Countdown to Camp is a series of stories that'll examine the Packers' roster, position by position, leading up to training camp. The first installment features the quarterbacks.
GREEN BAY – For the first time in five years, the Packers drafted a quarterback.
For the first time in 15 years, they used a first-round pick to do so.
Back then, there was no question Aaron Rodgers would begin his rookie season as Brett Favre's top backup. This is different.
The coronavirus pandemic, which limited the offseason to virtual meetings only with no on-field work, and which threatens to shorten if not eliminate preseason games this summer, could make it exceedingly challenging for first-round pick Jordan Love to beat out third-year pro Tim Boyle for the No. 2 QB job behind Rodgers.
At a minimum, the situation practically assures the Packers will keep all three on their roster to begin the regular season.
Love's selection in late April, which General Manager Brian Gutekunst traded up to make, is the Packers' biggest personnel story of the offseason, but it may not be much of a story at all as 2020 unfolds.
Gutekunst made it clear on draft night that Rodgers remains Green Bay's QB for the foreseeable future. He's under contract for four more years while Love admittedly has a lot to learn at the pro level.
Moreover, there's genuine excitement to see just what Rodgers can do in his second season in Head Coach Matt LaFleur's system after the two-time MVP had to learn a new offensive scheme for the first time in over a decade as an NFL starter.
Despite the arduous transition and a receiving corps that never established a true No. 2 threat, Rodgers topped 4,000 passing yards for the eighth time in his career, posted a solid 95.4 passer rating and threw just four interceptions in leading the Packers to a 13-3 record plus one playoff victory.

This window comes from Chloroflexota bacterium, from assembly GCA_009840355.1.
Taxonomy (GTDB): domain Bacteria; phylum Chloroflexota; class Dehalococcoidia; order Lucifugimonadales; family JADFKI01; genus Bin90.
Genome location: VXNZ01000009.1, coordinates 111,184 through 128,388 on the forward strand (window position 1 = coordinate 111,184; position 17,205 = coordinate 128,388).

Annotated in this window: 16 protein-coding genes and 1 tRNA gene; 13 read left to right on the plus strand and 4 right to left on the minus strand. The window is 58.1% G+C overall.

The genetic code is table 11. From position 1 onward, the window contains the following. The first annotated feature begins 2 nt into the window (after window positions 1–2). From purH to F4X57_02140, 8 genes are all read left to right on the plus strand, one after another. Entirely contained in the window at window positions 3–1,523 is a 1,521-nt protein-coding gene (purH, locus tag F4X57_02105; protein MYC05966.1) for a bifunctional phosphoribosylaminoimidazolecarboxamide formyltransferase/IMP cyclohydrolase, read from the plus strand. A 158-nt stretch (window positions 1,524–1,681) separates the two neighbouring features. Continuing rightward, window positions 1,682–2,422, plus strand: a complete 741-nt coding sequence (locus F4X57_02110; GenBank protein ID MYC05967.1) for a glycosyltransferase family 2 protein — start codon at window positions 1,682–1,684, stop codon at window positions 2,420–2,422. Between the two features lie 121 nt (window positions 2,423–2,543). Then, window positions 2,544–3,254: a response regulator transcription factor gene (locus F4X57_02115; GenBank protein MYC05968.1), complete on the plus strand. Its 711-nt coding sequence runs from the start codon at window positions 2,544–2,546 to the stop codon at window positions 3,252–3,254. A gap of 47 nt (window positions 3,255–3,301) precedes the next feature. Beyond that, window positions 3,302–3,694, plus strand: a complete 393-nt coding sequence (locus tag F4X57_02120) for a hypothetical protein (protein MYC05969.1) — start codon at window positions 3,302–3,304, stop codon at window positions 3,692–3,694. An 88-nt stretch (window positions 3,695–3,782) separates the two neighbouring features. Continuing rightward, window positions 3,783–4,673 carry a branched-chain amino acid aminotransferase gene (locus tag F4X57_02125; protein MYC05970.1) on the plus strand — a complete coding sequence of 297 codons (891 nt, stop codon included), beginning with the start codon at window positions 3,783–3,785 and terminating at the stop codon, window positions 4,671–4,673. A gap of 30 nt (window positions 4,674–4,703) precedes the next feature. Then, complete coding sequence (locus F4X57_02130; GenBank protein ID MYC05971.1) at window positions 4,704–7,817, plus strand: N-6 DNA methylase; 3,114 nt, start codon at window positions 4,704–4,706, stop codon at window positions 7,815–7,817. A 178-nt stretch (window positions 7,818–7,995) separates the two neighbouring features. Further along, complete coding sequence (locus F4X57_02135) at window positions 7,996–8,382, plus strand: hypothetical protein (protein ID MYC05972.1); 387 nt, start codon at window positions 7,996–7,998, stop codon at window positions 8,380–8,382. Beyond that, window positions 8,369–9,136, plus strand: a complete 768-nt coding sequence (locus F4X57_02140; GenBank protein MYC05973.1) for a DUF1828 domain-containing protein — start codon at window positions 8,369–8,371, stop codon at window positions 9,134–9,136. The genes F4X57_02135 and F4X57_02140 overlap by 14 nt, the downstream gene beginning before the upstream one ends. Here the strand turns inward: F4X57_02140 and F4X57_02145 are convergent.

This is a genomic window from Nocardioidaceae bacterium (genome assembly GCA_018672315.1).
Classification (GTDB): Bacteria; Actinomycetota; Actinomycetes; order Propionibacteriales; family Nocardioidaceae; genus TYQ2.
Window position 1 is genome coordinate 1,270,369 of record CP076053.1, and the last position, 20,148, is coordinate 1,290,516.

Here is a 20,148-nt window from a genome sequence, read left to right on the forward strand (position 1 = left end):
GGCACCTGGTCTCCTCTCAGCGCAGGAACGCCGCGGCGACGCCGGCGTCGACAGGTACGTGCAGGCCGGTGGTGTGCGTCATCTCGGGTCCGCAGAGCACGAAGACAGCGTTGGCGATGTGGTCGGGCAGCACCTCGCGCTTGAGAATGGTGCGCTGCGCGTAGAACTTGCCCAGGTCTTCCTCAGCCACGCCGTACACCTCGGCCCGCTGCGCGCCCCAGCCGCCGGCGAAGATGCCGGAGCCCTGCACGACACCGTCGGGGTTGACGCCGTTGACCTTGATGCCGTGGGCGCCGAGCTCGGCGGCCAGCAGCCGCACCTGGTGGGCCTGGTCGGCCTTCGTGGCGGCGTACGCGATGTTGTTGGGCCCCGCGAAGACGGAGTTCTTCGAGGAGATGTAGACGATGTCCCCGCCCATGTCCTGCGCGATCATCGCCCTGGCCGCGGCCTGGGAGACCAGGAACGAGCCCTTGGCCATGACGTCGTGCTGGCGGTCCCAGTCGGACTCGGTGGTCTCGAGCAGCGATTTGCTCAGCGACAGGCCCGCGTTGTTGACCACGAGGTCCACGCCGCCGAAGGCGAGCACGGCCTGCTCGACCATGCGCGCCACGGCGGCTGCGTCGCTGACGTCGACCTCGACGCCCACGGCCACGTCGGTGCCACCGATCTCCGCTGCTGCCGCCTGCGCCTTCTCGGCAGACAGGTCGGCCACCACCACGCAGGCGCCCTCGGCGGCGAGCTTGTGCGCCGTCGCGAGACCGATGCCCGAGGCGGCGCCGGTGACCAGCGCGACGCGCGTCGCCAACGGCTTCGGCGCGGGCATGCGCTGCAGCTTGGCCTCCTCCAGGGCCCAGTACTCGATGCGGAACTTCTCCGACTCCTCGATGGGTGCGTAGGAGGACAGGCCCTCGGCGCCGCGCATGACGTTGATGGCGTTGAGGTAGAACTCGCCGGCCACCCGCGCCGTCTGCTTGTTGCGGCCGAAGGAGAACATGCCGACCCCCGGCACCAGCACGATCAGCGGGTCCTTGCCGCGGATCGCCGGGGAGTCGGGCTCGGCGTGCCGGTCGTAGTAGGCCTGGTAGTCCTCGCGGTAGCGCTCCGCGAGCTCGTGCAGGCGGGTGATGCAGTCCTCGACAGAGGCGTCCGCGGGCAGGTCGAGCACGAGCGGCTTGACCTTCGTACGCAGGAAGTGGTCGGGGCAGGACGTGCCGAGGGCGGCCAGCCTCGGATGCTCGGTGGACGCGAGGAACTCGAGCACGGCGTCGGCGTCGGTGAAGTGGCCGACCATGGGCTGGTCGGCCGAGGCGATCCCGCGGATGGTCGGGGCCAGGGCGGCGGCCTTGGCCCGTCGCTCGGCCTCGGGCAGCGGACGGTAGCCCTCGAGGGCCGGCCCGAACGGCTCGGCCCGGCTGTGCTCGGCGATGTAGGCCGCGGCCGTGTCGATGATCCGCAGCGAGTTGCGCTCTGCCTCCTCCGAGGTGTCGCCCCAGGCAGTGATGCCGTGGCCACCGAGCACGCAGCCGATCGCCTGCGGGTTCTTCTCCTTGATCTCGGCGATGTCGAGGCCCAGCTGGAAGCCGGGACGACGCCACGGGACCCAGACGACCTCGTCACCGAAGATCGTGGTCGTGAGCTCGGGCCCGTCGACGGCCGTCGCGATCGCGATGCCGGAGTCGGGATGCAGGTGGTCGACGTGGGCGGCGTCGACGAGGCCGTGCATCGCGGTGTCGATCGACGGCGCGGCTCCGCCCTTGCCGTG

The following is the first installment in a series of photos examining the Packers' roster position by position. This installment examines the quarterbacks.
Heading into 2020, he's not about to feel pressured by a first-round rookie, and he's said in the past he plans to play well enough to make it difficult for anyone to take his job. Rodgers also indicated he'll have no qualms about his relationship with Love as the Utah State standout learns the pro game from him.
Which brings the spotlight in training camp to the top backup position, and whether Love can make a run at Boyle despite the aforementioned limitations.
Boyle made huge strides from his rookie to second season in 2019. After a rather nomadic and nondescript college career, Boyle came to the Packers in 2018 as an undrafted prospect with the build (6-4, 232), arm and other physical tools to find his way.
He did, emerging last summer as the clear No. 2 behind Rodgers with an impressive 112.9 passer rating in four preseason games. And he's certainly not done growing and maturing as a player.
Love is obviously the one with the most growth in front of him, entering the NFL at just 21 years old with a season of college eligibility remaining.
After rising up draft boards with a dynamite 2018 season (64% completions, 32 TDs, six INTs), Love's numbers fell off last year (62%, 20, 17) when Utah State changed coaching staffs and lost the bulk of its offensive personnel to graduation.
But he's never shied away from doing what it takes to succeed and establish himself as a leader, qualities that attracted him to Gutekunst along with his strong arm and athleticism on a 6-4, 219-pound frame. In discussions with LaFleur, Love also took accountability for his shortcomings last year, which spoke to his maturity.
The fourth quarterback on the roster for training camp is undrafted rookie Jalen Morton from Prairie View A&M. Like the Packers' other young QBs, Morton has the size (6-3, 237) and arm strength NFL teams look for. He also has with more than 5,000 yards passing and 1,500 rushing to his credit as a collegian, along with a degree in mechanical engineering.